We often refer to our core values in general, but cannot readily put words to them. So here’s your challenge – should you choose to accept it. Name your core values. Put words to them. Cement it.
What are your 3-5 core values?
List them (just a word or short phrase) and email them to a friend or colleague. If you can readily name yours, the email will take just a minute. If it takes you some time to think of them, then it’s time best spent!
Here are some reasons why it matters that I can actually name my core values:
- I’m using and modeling them – whether I know it or not. Every decision, word and action communicates my core values.
- They engender trust. We build trust when we are honest and full of integrity. That means there is alignment between what we believe, say and do – consistently. Without trust we are doomed.
- They move our important work forward. What we celebrate, measure and confront communicates what we value – and that’s what gets done.
- They are WHY I do what I do. They are what drives me; they’re my moral imperative.
- Without them, I’m not actually leading (serving, influencing) at all. Leadership involves articulating values and developing a vision for the future.
- They inspire me to overcome obstacles. When we have a big enough WHY, we will always figure out the HOW.
- They bring unity. When we have consensus around core values we can endure all kinds of disagreement about strategy without falling apart as a team.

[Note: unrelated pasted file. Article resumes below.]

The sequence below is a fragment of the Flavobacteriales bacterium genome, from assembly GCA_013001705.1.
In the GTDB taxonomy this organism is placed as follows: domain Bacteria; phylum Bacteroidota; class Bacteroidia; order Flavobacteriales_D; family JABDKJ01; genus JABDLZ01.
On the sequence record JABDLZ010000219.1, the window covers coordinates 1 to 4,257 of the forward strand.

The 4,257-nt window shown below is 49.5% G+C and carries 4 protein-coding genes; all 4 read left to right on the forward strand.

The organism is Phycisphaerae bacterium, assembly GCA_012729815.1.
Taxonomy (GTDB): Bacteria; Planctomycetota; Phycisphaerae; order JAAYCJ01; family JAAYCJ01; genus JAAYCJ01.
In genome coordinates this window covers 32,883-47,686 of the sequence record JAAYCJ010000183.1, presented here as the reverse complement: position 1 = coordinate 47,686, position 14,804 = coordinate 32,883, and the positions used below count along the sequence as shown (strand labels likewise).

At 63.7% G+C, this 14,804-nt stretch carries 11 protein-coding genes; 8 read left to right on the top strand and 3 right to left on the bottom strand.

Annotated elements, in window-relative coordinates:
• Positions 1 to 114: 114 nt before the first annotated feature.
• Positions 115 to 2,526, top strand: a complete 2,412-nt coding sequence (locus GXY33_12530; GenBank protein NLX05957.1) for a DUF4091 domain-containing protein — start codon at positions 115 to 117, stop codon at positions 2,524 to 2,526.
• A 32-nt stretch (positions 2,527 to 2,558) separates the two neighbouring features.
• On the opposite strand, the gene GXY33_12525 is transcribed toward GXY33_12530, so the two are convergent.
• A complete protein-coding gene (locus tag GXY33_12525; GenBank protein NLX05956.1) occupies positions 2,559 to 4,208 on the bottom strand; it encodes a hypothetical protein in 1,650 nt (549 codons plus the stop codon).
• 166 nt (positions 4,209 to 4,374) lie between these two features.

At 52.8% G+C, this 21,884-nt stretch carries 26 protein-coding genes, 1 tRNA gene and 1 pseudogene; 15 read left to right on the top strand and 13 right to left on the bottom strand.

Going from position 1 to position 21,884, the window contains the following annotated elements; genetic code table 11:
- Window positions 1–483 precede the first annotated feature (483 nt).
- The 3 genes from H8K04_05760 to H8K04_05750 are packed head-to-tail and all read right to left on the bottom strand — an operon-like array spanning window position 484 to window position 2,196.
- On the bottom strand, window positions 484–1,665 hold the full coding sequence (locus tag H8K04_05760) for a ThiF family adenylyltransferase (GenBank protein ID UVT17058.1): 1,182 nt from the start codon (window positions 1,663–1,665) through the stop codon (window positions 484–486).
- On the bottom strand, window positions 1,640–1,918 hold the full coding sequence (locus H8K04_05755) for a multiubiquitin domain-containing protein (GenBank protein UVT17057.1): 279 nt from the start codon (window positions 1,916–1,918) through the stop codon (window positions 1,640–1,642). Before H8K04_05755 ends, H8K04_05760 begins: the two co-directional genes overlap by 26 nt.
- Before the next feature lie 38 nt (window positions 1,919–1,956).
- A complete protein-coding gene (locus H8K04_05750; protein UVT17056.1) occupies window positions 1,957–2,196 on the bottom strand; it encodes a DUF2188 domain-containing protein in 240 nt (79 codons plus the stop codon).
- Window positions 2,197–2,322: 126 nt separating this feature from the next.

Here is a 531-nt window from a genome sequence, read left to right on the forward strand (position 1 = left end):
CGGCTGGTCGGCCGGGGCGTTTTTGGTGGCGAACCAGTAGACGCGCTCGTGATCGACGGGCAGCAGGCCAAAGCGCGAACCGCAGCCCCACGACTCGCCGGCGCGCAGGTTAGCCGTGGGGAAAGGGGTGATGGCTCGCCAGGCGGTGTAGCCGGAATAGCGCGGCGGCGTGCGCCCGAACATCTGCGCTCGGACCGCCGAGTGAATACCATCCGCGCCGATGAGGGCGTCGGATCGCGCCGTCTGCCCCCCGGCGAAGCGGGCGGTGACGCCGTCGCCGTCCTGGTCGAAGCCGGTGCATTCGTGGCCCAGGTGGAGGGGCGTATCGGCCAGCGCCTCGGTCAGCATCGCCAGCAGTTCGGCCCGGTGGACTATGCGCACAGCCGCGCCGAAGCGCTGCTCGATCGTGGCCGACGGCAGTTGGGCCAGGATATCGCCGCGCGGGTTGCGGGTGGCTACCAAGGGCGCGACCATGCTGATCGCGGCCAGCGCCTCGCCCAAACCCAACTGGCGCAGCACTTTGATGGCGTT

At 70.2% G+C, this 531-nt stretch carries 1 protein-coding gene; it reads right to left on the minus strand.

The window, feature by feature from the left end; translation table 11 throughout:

- They keep me from micromanaging. With an agreed upon destination, there’s room for empowerment, creativity and innovation in the journey.
- They make expectations clear. They define parameters.
- I hire for them. We can teach the other stuff.
- They give me courage. They compel me to take action even when it’s hard, and they show me where to draw a line in the sand.
- We institutionalize them. They inform policy, processes, systems, structures…
- They shape culture. HOW we do things is as important as WHAT we do.
- They are my moral compass. We make all kinds of moral and ethical decisions that policy, laws and regulations don’t touch.
- They determine and prioritize how I use resources – time, money and human capital.
- I live and work with more passion, energy, fulfillment and authenticity.
Are you stumped? Here are some ways to help you name your core values.
- Identify around 20 words from the list below that are particularly important to you. (You can add any that are not on the list.) To narrow your selection, cluster those together and identify a word/short phrase that captures the meaning of each cluster of words so that you have approximately 3-5 core values.
- Identify 20 words from the list below that are particularly important to you. Narrow that list to 10. Narrow that list to 3-5.
(Selecting 3-5 core values is recommended. To be honest – since it is one of my core values – I have 7. Five out of my 7 are not listed here.)